LABOR frontbenchers have accused the Coalition of being part of ''a conspiracy to bring down the government'' and have likened the James Ashby sexual harassment case to Watergate, as the government considers options for an inquiry or legal action.
Crossbench MPs said they would back an inquiry when it became clear whether Mr Ashby was going to lodge an appeal against Wednesday's federal court judgment that threw out his sexual harassment claim against former speaker Peter Slipper as a politically motivated abuse of process, or after any appeal was heard.
But the Coalition accused Labor of ''hyperventilating'' and backed the former Howard government minister and Liberal National Party candidate Mal Brough who was named in the scathing Federal Court judgment that threw out Mr Ashby's sexual harassment claim.
The Labor frontbencher Mike Kelly said ''this is a huge story, this has all the hallmarks of an Australian Watergate''.
The manager of government business, Anthony Albanese, said ''this was a conspiracy, politically motivated, to advance the interests of the LNP and damage Peter Slipper in order to damage the government''.
The government is demanding Mr Brough be disendorsed as the LNP candidate for Mr Slipper's seat of Fisher and that the Coalition Leader, Tony Abbott, give a ''full explanation'' of any involvement of senior Coalition figures in the case.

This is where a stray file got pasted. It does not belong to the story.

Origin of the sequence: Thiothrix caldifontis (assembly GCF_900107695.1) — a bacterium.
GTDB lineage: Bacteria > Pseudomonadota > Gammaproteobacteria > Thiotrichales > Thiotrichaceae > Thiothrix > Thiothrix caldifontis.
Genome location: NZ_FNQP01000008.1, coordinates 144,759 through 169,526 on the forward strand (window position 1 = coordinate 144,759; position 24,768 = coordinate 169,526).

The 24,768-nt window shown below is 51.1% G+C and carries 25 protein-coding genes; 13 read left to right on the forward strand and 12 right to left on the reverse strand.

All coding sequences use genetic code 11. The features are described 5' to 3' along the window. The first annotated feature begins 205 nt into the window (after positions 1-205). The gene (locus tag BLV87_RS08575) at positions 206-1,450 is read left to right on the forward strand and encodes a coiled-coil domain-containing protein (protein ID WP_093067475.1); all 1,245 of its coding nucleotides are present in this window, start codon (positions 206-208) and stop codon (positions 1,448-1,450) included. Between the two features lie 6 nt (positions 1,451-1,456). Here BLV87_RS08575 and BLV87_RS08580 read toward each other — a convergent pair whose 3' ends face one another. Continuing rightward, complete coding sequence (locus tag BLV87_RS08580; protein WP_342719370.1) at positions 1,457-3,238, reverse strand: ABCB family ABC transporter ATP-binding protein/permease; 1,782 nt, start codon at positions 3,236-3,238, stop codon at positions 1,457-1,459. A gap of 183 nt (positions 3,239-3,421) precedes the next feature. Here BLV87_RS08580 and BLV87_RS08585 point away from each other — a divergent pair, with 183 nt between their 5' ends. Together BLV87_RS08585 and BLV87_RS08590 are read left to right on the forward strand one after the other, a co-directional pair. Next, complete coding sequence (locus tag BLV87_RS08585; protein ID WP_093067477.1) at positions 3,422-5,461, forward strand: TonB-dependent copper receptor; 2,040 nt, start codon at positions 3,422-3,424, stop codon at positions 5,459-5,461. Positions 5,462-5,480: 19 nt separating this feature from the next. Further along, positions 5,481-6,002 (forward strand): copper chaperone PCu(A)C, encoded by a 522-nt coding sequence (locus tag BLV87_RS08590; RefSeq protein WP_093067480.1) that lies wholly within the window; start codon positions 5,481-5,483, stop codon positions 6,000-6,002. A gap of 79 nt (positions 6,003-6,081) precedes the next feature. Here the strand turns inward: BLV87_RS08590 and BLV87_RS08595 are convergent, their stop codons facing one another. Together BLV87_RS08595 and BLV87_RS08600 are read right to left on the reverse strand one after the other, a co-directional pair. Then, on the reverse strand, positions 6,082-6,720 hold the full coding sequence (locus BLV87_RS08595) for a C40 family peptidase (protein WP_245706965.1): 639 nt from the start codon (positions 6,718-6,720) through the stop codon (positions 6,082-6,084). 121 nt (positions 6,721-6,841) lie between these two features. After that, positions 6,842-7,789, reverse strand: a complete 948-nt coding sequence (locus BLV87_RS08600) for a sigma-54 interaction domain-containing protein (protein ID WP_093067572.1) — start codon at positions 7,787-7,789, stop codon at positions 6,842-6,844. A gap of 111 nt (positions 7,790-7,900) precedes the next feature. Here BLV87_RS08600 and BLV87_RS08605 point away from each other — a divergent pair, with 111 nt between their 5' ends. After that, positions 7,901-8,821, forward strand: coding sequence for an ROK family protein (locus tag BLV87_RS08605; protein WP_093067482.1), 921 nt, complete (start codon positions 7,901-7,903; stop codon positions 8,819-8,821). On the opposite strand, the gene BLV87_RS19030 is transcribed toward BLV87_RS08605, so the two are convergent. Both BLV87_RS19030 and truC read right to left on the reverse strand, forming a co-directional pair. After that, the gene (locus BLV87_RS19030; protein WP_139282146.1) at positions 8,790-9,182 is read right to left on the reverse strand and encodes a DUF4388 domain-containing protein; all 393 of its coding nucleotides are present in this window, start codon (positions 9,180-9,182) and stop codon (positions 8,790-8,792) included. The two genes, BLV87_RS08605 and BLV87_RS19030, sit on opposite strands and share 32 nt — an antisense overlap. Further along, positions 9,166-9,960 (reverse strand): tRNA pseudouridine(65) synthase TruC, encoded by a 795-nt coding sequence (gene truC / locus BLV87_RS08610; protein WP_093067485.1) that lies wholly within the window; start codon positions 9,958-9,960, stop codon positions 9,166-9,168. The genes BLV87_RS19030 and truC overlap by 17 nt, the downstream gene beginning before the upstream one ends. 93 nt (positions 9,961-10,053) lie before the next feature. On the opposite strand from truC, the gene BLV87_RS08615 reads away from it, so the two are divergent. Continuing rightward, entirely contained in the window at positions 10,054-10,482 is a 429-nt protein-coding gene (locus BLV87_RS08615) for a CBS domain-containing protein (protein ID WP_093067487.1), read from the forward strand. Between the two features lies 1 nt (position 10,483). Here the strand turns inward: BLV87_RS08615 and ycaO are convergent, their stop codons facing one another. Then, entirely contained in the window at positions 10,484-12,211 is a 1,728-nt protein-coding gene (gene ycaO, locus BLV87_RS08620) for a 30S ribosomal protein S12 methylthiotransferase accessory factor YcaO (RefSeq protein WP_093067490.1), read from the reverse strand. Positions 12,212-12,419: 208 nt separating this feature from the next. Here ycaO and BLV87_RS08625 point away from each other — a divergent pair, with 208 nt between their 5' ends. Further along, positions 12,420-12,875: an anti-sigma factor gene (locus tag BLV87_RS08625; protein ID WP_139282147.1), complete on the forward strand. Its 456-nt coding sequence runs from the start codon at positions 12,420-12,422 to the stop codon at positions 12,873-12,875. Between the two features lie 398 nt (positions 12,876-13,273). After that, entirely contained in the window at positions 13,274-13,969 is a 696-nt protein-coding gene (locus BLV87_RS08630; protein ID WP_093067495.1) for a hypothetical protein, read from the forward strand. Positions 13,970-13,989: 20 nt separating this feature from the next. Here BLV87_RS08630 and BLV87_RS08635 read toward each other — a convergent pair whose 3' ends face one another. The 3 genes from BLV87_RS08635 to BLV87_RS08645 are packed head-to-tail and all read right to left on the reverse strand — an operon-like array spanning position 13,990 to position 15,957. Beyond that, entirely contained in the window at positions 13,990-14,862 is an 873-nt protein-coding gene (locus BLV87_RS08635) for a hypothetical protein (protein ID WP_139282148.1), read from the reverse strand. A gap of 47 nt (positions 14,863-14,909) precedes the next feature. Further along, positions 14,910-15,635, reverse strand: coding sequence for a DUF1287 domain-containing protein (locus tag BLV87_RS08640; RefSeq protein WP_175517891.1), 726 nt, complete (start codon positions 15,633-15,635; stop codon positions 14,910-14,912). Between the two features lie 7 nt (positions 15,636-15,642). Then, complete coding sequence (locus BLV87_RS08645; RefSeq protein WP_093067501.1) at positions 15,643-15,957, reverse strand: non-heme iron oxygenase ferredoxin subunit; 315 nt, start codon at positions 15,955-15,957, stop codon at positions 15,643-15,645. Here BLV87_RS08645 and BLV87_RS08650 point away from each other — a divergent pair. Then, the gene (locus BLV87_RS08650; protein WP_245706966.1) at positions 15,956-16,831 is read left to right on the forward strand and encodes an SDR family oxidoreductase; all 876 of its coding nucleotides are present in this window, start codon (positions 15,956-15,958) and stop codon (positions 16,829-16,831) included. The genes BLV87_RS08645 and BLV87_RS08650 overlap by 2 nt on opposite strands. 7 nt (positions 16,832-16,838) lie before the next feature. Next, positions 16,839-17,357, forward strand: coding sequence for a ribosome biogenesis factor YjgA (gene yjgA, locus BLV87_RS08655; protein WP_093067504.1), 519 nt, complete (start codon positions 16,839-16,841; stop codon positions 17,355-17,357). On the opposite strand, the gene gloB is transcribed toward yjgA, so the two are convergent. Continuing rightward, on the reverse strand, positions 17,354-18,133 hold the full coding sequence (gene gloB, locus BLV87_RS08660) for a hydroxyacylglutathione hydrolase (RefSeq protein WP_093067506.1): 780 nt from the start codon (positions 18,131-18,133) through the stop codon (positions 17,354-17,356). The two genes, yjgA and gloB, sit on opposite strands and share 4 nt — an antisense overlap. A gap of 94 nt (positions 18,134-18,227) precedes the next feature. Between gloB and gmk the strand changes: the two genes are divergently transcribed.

But the shadow attorney-general, Senator George Brandis, said ''there is no possibility whatever that Mr Brough will be disendorsed''.
And the shadow treasurer, Joe Hockey, said Mr Brough was ''a man of great integrity''.
The government refused to be drawn on what kind of an inquiry it was considering or on what grounds legal action could possibly be taken.
Mr Albanese pointed to evidence that Mr Ashby and another staffer had ''surreptitiously' copied and sent extracts from Mr Slipper's diary to Mr Brough and the News Ltd journalist Steve Lewis.
''If a journalist asks one of my staff to give them copies of my diary without my authorisation I regard that as taking my property … if someone unbeknownst to you downloaded your diary and gave it to someone who sought to do you damage that would be … a matter for the police … I would regard that as theft of my property,'' he said.
But he did not say whether the government or anyone else would be making a complaint.
The independent MP Tony Windsor said that after an appeal was determined ''there does seem to be grounds to have a real look at how democratic processes could be subjected to this''.
His fellow independent Rob Oakeshott said he would also consider an inquiry then.
And the Greens leader, Senator Christine Milne, said she thought the issue was ''very serious'' and was a good example of why the Greens were pushing for a federal integrity commissioner.
On Thursday night Mr Abbott's office denied that the office had begun drafting a press statement in response to the Ashby sexual harassment allegations the night before they became public - something that could cast doubt on the Coalition's claim to have had no prior knowledge.
The metadata on the press release sent to the media shows it was created at 11.32pm on Friday, April 20. Mr Abbott said the first he knew about it was Saturday morning.
Mr Abbott's office showed some other documents that suggested the time stamps on its computer server had been malfunctioning at the time.
The story Ashby campaign an Australian version of Watergate - Labor first appeared on The Sydney Morning Herald.